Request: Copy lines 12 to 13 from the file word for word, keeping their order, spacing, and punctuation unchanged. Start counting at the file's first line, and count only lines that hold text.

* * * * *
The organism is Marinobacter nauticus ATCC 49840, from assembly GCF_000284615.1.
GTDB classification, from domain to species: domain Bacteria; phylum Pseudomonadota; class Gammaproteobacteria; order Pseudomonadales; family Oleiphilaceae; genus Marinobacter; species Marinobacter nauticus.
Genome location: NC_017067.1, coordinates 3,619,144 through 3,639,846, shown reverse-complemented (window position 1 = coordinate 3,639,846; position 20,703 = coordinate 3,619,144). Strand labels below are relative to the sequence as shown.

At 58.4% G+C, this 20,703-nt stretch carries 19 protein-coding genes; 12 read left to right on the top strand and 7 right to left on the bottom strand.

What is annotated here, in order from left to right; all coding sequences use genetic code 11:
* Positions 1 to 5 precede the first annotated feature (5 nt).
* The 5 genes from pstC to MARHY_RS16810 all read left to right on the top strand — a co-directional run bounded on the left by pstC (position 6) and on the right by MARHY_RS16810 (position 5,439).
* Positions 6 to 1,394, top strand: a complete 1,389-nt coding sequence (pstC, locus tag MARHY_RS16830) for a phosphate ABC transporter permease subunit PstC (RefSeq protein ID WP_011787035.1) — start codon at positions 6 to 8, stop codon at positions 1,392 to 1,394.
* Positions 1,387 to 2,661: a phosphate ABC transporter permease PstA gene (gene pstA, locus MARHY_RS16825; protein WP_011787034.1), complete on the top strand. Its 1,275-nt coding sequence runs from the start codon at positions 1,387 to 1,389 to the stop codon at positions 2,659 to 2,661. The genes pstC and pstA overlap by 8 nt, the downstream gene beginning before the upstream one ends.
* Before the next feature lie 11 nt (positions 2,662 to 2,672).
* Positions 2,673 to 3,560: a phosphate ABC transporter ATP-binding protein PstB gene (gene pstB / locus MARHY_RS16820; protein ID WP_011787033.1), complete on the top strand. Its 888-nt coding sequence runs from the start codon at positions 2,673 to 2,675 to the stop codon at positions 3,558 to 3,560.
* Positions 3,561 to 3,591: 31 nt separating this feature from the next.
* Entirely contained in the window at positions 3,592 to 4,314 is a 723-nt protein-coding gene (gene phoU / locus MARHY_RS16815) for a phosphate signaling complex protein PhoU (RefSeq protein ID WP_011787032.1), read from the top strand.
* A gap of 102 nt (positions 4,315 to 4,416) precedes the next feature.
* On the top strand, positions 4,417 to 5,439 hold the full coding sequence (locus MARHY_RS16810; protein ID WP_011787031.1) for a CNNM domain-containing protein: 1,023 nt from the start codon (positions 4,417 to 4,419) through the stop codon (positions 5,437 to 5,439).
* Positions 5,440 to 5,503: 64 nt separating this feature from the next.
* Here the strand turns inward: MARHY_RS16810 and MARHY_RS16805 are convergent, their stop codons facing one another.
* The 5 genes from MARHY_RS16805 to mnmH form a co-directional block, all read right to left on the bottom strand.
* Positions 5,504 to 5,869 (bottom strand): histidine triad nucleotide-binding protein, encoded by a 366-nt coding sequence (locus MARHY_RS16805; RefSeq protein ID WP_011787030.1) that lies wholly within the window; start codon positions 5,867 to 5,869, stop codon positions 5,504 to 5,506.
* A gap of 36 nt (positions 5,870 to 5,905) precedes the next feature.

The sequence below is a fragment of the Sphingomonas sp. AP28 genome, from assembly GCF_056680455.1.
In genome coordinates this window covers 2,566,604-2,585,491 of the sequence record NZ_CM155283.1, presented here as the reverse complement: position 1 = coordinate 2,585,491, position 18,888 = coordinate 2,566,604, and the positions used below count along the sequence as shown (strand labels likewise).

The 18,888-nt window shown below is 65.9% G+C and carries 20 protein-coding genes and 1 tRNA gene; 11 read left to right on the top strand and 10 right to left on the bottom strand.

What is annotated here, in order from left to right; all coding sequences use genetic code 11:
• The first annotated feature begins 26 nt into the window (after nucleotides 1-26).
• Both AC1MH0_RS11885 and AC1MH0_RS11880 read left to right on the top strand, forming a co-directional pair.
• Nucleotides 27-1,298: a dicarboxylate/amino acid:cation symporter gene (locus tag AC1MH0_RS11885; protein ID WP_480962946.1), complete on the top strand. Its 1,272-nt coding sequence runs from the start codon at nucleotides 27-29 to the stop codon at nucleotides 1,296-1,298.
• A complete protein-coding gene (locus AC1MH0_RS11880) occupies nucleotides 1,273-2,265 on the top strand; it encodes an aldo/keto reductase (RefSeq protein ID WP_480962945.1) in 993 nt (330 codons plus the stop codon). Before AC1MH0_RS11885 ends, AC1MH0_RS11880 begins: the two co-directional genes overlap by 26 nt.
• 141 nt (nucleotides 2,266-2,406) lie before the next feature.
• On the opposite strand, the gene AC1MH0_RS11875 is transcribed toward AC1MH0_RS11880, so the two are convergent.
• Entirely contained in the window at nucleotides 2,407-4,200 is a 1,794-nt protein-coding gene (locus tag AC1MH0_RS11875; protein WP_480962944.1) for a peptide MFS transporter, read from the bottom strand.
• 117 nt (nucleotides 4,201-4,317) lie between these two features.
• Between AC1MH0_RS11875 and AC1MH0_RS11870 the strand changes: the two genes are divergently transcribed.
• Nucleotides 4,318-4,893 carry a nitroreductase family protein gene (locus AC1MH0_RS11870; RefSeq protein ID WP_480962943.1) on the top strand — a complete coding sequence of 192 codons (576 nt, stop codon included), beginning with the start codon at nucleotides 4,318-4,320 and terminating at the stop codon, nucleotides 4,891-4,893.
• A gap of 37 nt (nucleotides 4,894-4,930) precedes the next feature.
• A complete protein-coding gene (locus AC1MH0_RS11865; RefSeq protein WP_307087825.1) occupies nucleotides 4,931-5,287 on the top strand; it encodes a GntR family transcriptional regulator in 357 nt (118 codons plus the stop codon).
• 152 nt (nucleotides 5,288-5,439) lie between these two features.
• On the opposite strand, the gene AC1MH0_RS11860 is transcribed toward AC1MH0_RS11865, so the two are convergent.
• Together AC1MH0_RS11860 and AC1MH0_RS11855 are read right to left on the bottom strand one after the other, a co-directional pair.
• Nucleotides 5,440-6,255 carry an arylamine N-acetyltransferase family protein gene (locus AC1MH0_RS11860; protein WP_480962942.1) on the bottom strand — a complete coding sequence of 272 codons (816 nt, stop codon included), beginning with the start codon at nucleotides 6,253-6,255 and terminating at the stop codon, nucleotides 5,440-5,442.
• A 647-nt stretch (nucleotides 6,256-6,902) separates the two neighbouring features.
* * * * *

* Positions 3,561 to 3,591: 31 nt separating this feature from the next.
* Entirely contained in the window at positions 3,592 to 4,314 is a 723-nt protein-coding gene (gene phoU / locus MARHY_RS16815) for a phosphate signaling complex protein PhoU (RefSeq protein ID WP_011787032.1), read from the top strand.